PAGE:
'Resident Evil: The Final Chapter' movie review: Milla Jovovich's Alice is back in generic drivel
Director: Paul WS Anderson
Back in 2002 when the original Resident Evil movie came out I was a very excited movie buff. It was a slick looking, sci fi horror zombie thriller based on a popular video game — there had never been a movie like that before. The Industrial Music and the final shot of Milla Jovovich standing with a shotgun in a ruined city was iconic to say the least. Fast forward fifteen extremely long years and not only has this become the worst movie franchise of all time, but also one where I have no idea how many movies have released to date.
The latest Resident Evil — titled The Final Chapter (yeah, right) — attempts to answer questions you’ve had for the previous half a dozen movies in very solemn ways, but the execution is so boring and grating you’ll find yourself exiting the theater not knowing the answers. Once again written and directed by Paul WS Anderson this is the kind of a film where you wonder how such films keep getting made in Hollywood and why they keep making just enough money to justify sequels. This is also yet another video game adaptation that has little to do with the awesome ideas of the source material and veers into generic trope-y drivel.
Picking up an incoherent amount of time after the events of the previous film Retribution, The Final Chapter begins with a scene in which Alice (Jovovich) is chased by a dragon like creature. That sounds like a fun idea on paper but the action is so poorly choreographed it makes you despise the film right at the onset. There’s also a snooze inducing prologue explaining why the virus spread in the world, but it’s also as lazy and predictable as you’d expect anything from this franchise. Alice, like in every previous film, makes her way through one zombie set piece after another, and ultimately goes back to Raccoon City where all the trouble started from to vanquish the baddie once and for all.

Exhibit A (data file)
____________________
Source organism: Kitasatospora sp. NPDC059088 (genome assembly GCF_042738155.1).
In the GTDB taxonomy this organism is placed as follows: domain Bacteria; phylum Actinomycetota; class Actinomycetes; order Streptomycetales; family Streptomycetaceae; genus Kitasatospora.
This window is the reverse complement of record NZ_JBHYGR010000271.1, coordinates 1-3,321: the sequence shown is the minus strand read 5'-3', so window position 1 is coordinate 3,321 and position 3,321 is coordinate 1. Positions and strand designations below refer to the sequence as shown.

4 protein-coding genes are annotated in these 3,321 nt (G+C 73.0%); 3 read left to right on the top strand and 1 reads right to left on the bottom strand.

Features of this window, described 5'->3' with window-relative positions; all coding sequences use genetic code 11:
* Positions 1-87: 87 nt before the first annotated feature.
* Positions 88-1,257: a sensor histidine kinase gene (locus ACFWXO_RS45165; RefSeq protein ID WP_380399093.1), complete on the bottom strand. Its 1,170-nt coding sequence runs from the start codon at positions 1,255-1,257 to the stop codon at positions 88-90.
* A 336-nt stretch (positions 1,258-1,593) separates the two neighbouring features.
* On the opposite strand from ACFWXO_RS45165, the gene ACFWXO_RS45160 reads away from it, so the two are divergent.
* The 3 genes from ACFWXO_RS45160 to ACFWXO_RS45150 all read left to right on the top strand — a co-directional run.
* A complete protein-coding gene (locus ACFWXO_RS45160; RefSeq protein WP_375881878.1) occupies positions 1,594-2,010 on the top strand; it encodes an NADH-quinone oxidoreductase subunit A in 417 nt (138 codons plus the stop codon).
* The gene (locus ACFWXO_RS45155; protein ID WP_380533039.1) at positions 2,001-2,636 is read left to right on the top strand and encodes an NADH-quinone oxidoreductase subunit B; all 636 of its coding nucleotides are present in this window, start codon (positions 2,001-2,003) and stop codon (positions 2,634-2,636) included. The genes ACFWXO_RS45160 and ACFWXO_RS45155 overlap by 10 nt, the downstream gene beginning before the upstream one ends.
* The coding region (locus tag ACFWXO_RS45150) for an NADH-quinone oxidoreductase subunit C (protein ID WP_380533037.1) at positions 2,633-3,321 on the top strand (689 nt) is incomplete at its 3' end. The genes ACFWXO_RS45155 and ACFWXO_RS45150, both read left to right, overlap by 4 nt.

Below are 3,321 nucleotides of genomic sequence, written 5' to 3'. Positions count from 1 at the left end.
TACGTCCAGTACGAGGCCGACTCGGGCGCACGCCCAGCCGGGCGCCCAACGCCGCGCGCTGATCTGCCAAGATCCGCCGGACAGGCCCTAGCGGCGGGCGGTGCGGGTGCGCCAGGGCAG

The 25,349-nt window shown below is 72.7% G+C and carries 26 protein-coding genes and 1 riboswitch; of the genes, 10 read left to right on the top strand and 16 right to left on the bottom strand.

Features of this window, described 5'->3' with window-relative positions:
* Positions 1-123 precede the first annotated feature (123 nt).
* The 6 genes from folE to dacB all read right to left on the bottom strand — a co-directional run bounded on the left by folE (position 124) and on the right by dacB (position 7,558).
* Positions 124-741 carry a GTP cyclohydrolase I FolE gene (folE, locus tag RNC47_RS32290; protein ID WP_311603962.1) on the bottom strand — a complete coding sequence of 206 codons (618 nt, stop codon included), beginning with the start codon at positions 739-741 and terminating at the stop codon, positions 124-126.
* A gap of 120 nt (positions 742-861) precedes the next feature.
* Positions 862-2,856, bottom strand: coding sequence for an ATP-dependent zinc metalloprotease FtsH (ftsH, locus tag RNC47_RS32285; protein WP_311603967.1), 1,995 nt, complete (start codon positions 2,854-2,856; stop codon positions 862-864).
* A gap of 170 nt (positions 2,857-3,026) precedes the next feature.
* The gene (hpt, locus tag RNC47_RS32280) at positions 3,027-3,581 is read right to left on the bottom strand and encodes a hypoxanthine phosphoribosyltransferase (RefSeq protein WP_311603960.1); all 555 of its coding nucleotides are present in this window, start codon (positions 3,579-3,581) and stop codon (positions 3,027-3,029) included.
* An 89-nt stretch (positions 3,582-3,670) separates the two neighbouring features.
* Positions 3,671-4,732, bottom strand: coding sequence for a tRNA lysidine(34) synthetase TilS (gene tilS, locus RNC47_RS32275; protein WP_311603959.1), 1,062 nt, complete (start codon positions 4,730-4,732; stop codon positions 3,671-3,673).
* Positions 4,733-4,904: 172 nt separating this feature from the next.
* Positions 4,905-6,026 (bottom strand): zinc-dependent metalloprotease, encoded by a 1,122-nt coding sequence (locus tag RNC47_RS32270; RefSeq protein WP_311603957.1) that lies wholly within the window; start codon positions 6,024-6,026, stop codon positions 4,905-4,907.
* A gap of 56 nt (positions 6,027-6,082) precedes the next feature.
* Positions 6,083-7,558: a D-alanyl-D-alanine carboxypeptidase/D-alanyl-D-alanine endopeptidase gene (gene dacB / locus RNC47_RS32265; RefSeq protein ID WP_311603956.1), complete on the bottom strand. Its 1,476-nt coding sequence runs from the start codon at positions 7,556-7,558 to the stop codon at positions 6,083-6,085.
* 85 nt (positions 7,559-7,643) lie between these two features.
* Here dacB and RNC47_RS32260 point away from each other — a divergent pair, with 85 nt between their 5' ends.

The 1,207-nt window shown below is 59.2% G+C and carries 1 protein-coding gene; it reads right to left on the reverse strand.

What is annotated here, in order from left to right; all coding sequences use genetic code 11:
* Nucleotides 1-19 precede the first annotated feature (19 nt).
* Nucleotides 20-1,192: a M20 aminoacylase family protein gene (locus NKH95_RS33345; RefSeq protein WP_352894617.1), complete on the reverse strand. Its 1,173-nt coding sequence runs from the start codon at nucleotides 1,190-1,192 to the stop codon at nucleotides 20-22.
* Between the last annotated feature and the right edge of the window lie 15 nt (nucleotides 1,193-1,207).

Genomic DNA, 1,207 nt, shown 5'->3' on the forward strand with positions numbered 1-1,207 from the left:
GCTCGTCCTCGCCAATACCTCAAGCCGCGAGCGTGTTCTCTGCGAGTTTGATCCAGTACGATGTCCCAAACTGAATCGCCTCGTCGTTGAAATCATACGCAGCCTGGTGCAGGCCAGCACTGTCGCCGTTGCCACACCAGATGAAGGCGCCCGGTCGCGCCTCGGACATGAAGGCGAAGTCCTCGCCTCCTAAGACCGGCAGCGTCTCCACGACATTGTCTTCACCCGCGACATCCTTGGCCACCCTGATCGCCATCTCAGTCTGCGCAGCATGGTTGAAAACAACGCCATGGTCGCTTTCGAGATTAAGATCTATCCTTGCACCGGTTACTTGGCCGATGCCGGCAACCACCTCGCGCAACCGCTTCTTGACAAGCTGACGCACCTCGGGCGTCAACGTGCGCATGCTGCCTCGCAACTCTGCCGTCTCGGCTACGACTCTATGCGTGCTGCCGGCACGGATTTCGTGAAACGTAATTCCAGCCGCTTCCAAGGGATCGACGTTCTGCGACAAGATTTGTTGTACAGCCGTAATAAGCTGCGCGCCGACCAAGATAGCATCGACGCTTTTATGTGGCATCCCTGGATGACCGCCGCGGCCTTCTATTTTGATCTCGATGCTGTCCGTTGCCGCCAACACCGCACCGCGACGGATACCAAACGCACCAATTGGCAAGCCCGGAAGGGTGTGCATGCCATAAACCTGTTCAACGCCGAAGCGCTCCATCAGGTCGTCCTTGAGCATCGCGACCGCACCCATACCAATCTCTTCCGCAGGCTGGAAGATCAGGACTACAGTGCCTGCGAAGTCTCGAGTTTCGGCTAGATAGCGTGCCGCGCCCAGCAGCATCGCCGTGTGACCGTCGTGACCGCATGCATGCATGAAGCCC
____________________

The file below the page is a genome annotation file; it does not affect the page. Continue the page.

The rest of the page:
The acting, especially by the baddies Shawn Roberts and Iain Glen is laughably bad, but the utter worst thing about this film is the editing, and the name of the editor Doobie White could probably answer why it is so. Without any exaggeration I’ll have you know that there are an average of three cuts per second during the action sequences – giving you absolutely no idea what is happening. As the rapid fire cuts juxtaposed to awful music explode in front of your eyes your head spins and aches and those susceptible to motion sickness will tend to throw up everything inside their stomach. This is the kind of movie that will make you riot against the tyranny of 3D in Hollywood – you are literally paying extra to have a worse time in the movie theater.
The other frustrating aspect of this film is how director Anderson, who showed so much promise with the delightful B-film Mortal Kombat and the genuinely cool and terrifying Event Horizon continues to belt out one stinker after another with his wife as the star. Neither does this film cater to video game fans – because the film doesn’t give a damn about the source material, nor does it service people who managed to sit through the previous films – because it has a twist that is so lousy it undermines everything Alice has done up till this point to save humanity. This is a movie that hates the audience and expects them to furiously hate it back.